The Vatican hit back at a Spanish government bill allowing homosexuals to marry and adopt children, saying Christians had a duty to oppose such "iniquitous" legislation.
For Pope Benedict XVI, the draft law poses a first test just days after he was elected leader of the Roman Catholic Church, which takes a strict line on homosexuality.
The Vatican denunciation came from Cardinal Alfonso Lopez Trujillo, head of the Pontifical Council on the Family, in an interview with the Corriere della Sera newspaper.
Asked about the Spanish bill adopted [last] Thursday by deputies in Spain's lower house of parliament, he replied: "We cannot impose the iniquitous on people.
"On the contrary, precisely because they are iniquitous the Church makes an urgent call for freedom of conscience and the duty to oppose."
"A law as profoundly iniquitous as this one is not an obligation, it cannot be an obligation. One cannot say that a law is right simply because it is law."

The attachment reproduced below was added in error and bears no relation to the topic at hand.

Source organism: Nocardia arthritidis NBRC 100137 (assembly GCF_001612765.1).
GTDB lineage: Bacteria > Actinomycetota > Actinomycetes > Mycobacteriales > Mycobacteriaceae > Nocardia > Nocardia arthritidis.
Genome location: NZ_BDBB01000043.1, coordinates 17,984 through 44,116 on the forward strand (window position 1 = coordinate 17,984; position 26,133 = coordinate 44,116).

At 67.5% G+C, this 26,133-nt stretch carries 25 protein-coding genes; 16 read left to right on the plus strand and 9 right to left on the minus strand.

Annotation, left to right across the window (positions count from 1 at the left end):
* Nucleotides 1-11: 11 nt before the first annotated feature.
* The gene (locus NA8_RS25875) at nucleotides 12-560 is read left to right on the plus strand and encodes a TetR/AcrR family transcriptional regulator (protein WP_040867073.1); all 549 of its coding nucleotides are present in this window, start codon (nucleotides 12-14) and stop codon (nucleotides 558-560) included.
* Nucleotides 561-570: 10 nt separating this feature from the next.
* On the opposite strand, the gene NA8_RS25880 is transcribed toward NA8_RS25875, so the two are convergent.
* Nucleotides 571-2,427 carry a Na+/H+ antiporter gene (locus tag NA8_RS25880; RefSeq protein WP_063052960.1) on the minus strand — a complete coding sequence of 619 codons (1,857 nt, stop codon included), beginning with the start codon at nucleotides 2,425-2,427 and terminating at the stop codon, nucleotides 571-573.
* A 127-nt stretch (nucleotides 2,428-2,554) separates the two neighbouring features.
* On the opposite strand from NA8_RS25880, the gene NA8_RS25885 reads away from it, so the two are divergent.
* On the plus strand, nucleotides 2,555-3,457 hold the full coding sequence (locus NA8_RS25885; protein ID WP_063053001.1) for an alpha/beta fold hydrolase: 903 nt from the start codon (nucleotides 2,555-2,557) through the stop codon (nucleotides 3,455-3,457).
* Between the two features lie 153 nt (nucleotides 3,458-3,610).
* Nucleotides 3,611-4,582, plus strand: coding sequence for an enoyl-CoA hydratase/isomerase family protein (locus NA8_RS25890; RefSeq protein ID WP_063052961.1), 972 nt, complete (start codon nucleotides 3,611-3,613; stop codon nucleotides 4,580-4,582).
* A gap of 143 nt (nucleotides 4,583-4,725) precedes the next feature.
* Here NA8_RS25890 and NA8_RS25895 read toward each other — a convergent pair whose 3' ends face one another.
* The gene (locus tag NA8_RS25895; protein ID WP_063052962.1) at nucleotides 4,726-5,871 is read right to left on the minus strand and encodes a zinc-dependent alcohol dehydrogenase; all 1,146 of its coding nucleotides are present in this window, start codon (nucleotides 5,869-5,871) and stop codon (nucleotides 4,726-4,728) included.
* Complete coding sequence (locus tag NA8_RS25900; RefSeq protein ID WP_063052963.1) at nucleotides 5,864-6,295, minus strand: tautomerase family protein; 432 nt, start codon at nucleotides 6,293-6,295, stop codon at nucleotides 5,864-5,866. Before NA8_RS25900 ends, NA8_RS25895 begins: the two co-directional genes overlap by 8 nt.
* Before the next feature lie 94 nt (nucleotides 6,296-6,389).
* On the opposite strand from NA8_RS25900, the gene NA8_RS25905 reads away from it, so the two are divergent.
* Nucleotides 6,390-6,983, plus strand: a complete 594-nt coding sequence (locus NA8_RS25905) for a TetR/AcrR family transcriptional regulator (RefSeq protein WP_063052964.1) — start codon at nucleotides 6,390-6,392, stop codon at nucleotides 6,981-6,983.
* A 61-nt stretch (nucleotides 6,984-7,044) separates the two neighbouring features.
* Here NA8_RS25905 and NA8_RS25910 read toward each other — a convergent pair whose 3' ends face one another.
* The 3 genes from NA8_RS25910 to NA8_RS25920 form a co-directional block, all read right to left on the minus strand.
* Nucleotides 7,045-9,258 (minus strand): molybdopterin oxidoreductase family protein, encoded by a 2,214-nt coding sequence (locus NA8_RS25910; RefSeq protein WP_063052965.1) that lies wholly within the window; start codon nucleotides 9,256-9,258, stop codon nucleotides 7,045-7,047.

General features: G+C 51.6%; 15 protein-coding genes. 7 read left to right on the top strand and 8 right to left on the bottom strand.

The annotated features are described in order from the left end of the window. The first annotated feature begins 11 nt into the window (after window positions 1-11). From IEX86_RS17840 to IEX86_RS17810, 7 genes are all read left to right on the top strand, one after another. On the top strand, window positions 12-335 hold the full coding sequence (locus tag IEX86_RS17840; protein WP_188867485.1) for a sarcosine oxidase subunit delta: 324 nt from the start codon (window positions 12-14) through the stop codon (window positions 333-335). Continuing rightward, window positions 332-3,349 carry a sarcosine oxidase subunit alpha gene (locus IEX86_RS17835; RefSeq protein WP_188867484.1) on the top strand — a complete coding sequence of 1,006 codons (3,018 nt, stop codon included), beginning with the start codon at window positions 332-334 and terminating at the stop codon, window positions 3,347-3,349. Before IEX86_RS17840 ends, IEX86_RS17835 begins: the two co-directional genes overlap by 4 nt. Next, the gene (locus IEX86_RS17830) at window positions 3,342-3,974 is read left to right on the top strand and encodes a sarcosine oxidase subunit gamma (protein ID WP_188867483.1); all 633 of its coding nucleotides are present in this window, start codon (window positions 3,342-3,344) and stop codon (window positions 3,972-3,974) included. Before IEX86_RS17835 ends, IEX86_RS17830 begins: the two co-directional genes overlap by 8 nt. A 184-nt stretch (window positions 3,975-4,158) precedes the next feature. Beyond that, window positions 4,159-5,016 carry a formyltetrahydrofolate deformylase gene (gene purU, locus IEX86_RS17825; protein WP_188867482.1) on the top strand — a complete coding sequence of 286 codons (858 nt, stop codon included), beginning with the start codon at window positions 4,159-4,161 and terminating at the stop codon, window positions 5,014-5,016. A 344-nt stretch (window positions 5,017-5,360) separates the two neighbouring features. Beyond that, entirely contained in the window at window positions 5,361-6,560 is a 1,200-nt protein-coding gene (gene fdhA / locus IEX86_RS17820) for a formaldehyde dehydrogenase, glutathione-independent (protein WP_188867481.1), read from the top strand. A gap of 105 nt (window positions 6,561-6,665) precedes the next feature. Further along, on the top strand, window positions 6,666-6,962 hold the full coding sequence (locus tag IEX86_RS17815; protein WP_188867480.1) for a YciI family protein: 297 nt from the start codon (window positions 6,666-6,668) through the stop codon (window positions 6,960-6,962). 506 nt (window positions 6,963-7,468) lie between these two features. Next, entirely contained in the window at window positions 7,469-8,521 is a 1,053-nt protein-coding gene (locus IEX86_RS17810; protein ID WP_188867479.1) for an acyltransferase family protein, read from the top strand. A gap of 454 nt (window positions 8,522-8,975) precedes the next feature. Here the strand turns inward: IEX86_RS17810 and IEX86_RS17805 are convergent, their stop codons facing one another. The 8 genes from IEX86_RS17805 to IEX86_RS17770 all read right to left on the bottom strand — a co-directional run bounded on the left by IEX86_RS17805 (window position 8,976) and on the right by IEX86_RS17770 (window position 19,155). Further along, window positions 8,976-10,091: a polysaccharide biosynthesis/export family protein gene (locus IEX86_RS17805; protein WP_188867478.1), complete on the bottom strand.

Here's the money section:
Trujillo said that municipal officials asked to perform homosexual marriage ceremonies should object on grounds of conscience, even if it meant they might lose their job.
"I am talking of every profession linked to implementation" of the law, he told Corriere della Serra.
"They should exercise the same conscientious objection asked of doctors and nurses agains a crime such as abortion.
"This is not a matter of choice: all Christians . . . must be prepared to pay the highest price, including the loss of a job."
This discussion is reminiscent of the famed First Things debate from a few years ago regarding the obligation of Americans to follow unjust laws. It also seems to tie in nicely with the discussion we've been having regarding the morality (or lack of same) in Corporate America.
The Journal speculates that this could be an indication of the extent to which Benedict intends to challenge the growing secularism of Europe. It would be interesting if the Vatican made a similar challenge in America, wouldn't it? . . .